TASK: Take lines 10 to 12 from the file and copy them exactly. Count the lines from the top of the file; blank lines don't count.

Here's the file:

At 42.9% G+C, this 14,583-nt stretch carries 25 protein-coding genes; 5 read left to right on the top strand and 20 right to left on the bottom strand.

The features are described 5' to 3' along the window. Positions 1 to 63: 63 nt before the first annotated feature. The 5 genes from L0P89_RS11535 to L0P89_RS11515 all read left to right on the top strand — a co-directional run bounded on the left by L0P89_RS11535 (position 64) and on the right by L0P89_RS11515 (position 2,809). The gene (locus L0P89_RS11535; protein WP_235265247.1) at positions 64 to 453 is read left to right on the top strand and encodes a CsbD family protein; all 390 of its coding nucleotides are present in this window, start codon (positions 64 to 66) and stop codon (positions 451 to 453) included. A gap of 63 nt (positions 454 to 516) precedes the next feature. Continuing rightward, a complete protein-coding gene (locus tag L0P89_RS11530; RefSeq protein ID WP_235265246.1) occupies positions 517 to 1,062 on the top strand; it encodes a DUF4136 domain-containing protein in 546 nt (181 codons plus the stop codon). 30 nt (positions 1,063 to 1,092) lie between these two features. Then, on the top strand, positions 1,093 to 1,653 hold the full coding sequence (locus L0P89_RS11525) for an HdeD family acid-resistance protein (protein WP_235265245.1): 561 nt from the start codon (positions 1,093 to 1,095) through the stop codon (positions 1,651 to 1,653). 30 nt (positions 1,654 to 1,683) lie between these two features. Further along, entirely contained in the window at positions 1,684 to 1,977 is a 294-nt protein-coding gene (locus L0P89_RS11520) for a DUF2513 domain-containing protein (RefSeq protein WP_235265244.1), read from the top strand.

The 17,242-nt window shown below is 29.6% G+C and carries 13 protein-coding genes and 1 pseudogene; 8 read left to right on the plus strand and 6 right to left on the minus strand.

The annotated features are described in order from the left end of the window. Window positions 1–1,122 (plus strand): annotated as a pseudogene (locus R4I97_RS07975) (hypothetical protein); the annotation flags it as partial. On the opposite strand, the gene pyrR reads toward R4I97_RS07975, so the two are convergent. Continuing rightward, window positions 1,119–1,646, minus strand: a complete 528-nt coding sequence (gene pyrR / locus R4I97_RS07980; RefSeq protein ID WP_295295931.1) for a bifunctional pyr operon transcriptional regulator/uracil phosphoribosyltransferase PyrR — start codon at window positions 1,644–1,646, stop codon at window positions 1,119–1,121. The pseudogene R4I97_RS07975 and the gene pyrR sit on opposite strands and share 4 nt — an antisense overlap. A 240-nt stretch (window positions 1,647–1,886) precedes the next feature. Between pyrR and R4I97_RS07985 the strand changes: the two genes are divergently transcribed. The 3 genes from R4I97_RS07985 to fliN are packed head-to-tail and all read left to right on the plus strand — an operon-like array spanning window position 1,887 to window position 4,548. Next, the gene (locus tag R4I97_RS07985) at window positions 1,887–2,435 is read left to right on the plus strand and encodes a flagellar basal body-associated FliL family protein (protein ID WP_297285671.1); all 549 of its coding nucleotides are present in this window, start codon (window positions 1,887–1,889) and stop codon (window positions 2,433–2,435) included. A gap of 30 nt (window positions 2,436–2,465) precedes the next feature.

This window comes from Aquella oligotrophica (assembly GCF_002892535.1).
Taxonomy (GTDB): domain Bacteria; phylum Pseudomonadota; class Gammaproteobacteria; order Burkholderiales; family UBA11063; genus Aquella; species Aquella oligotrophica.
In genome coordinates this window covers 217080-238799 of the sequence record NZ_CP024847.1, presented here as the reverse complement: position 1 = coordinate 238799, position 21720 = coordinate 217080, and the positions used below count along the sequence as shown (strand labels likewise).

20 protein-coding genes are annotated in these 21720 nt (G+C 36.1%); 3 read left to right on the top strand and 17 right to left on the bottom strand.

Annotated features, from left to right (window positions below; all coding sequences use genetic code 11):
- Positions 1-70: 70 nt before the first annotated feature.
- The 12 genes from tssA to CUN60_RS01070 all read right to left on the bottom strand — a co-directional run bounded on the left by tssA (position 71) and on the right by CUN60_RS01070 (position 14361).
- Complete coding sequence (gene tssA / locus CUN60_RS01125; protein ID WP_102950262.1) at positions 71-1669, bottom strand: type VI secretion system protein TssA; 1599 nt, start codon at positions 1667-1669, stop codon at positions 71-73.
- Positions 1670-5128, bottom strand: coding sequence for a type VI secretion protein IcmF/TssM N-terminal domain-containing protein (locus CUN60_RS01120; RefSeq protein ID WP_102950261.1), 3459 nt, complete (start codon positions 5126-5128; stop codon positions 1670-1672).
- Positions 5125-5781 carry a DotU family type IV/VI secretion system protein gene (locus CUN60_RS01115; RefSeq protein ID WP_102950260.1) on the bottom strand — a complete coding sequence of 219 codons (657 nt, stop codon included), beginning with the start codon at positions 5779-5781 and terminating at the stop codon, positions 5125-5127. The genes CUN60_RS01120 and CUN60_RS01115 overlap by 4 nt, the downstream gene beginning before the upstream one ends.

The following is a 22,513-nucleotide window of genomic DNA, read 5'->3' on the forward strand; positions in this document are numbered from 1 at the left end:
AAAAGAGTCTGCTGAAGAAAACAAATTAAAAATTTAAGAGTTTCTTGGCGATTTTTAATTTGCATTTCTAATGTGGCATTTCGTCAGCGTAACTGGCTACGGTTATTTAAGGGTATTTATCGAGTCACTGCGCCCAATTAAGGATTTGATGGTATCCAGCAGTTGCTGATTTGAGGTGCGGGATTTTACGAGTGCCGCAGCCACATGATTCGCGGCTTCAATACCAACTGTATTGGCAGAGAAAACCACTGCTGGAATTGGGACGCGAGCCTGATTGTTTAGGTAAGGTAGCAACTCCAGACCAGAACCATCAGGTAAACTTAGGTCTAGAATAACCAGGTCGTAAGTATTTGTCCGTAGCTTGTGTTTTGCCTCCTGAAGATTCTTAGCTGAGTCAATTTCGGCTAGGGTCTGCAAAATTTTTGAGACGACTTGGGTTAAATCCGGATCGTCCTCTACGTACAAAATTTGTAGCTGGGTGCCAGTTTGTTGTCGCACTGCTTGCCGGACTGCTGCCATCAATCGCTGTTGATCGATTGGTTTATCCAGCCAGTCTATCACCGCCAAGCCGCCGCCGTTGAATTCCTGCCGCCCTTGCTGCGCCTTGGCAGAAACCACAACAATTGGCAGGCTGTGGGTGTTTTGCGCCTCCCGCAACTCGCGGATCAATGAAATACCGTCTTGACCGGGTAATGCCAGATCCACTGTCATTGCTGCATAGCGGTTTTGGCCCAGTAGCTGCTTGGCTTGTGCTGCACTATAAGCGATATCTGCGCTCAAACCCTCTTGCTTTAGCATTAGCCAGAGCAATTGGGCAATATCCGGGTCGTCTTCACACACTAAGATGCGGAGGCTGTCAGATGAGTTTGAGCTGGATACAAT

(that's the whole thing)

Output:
- Positions 1-70: 70 nt before the first annotated feature.
- The 12 genes from tssA to CUN60_RS01070 all read right to left on the bottom strand — a co-directional run bounded on the left by tssA (position 71) and on the right by CUN60_RS01070 (position 14361).
- Complete coding sequence (gene tssA / locus CUN60_RS01125; protein ID WP_102950262.1) at positions 71-1669, bottom strand: type VI secretion system protein TssA; 1599 nt, start codon at positions 1667-1669, stop codon at positions 71-73.